Elida Radig is an Australian feminist and former councilor for the Shire of Flinders. She is also one of the most amazing people I've ever met. 

After the horrors of the child abuse carried out by Roman Catholic priests around the world, many people looked to sue the church for compensation. However, because one of the ways in which abuse was covered up or 'dealt' with was to move the offending priest to another parish (where he often re-abused and so was moved again, and so on), there is a huge amount of difficulty in tracking abusers down and getting compensation. Money trails are almost non-existent because many countries allow churches and religious organisations to purchase land, etc, tax-free. This is because they have charity status, as a charity they 'advance religion'. The issue over where the compensation money is going to come from is a big issue in Australia at the moment. 

Many of the children abused in Australia were from the UK. They were sent there for 'safe keeping' during the war and many ended up in Roman Catholic orphanages, where they were told their parents and families at home in the UK were dead or didn't want them back. Many people who underwent abuse in these circumstances are only coming forward now with their stories.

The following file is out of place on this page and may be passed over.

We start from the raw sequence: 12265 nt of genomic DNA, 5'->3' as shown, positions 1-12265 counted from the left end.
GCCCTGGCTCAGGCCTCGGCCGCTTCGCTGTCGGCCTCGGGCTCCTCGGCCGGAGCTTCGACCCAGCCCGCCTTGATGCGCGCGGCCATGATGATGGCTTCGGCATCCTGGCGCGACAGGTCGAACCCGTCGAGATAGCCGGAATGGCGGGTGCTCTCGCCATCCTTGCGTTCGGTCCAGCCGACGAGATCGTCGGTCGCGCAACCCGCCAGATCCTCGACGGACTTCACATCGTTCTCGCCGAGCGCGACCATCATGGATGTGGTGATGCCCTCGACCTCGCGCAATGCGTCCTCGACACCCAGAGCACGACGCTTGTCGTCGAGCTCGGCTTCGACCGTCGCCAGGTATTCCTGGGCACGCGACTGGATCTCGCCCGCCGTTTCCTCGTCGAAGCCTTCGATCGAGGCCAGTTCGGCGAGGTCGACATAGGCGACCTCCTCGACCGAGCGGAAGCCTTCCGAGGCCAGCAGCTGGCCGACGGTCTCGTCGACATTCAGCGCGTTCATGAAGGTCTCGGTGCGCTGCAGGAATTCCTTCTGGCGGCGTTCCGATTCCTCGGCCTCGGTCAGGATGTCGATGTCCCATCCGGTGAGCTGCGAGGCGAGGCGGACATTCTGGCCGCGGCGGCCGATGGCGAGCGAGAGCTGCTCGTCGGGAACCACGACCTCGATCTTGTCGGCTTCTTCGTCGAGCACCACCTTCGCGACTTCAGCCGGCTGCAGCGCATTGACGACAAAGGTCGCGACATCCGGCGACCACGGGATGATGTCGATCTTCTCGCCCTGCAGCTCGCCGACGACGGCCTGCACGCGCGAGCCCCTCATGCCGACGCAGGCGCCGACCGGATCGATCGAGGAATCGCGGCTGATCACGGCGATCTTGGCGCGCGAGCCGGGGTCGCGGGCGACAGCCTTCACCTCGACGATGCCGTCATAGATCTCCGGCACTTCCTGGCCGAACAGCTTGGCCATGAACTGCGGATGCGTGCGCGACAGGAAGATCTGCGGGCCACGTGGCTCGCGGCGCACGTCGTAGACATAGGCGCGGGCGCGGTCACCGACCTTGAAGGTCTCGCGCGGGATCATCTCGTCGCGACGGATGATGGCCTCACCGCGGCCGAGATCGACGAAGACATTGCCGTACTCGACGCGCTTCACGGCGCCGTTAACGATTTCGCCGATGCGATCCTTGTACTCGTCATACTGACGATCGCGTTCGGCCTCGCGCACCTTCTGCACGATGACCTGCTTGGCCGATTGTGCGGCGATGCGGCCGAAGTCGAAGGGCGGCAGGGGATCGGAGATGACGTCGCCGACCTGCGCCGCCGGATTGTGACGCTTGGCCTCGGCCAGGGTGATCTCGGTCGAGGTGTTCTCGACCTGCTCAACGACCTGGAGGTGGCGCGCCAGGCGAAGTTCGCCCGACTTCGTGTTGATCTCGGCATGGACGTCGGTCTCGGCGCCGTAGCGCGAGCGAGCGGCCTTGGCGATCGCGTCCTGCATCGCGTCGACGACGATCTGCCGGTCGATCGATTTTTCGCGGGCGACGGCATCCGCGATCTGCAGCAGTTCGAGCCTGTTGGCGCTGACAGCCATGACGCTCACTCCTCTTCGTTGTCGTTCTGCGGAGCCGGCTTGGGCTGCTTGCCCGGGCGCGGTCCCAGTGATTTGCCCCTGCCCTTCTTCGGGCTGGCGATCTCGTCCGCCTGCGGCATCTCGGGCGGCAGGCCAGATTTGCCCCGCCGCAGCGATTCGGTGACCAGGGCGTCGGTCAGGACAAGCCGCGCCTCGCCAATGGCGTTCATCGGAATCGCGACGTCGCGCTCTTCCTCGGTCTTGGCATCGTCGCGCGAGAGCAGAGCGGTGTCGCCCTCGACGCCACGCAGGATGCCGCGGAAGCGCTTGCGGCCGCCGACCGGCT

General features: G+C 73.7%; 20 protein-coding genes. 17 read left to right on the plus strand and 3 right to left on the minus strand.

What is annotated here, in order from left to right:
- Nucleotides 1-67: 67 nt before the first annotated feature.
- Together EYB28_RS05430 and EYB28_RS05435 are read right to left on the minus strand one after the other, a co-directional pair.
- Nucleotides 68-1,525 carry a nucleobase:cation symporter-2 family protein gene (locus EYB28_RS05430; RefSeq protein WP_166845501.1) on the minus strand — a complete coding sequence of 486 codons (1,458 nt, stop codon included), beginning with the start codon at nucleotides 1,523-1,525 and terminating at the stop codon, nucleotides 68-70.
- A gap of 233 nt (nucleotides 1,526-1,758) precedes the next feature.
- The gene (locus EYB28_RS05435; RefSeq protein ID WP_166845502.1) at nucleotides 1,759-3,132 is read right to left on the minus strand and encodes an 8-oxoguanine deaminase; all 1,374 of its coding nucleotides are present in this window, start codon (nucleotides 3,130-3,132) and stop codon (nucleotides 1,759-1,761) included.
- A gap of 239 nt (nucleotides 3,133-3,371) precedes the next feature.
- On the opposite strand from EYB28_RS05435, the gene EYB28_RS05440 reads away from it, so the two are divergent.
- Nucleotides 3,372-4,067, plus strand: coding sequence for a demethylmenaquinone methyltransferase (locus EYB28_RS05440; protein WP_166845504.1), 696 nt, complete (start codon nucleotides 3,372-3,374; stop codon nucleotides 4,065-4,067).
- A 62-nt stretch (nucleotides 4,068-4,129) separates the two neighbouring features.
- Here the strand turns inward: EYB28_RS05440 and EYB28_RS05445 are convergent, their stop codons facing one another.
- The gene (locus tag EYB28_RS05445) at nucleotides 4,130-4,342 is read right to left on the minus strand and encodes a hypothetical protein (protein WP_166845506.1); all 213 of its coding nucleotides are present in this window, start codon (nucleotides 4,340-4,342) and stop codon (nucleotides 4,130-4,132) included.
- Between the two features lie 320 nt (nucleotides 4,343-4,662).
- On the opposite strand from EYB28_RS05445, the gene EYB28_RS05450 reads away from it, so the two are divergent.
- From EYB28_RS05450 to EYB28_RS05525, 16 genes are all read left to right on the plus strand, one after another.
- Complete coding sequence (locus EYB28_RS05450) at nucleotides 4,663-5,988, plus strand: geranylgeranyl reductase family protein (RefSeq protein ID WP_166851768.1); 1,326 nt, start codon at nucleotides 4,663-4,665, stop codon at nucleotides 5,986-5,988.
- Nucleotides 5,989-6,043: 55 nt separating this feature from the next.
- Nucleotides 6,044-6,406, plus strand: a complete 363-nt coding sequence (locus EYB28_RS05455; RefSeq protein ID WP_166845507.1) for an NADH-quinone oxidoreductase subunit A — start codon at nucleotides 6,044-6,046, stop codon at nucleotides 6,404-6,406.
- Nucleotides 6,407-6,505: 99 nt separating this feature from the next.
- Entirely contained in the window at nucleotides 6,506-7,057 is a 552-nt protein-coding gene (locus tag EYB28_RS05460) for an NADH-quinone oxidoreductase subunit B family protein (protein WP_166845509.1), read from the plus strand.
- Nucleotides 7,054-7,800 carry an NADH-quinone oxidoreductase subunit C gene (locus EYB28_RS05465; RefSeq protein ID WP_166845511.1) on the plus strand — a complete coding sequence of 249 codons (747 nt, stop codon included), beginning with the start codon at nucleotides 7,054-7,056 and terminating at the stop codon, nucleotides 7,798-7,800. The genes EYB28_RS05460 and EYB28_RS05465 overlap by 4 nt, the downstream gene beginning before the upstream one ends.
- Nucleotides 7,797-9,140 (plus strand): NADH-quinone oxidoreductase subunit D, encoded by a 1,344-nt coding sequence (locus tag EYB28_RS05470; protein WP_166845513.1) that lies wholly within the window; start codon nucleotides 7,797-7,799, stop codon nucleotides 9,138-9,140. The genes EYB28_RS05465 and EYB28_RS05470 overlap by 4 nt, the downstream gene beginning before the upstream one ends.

There are many campaigns run which say that feminists hate men, and this notion is a common misconception. Many atheist men talk about science and equality, yet they remain completely ignorant of women*'s issues. Many men are aware they have male privilege and they love it - they're not about to give it up so easily. There are very few women who are active in the atheist community because of this - they are not encouraged, yet the men seem confused when women leave. (See my posts (x, x) on what happened at this conference which shows that this can even happen in a secular space which is promoting women).

And so the message is this: women, get in there, don't leave secularism to the men. The feminist agenda is intrinsically linked to the secular agenda. Sisters, don't leave it to the men.

Michael Nugent is the chair of Atheist Ireland.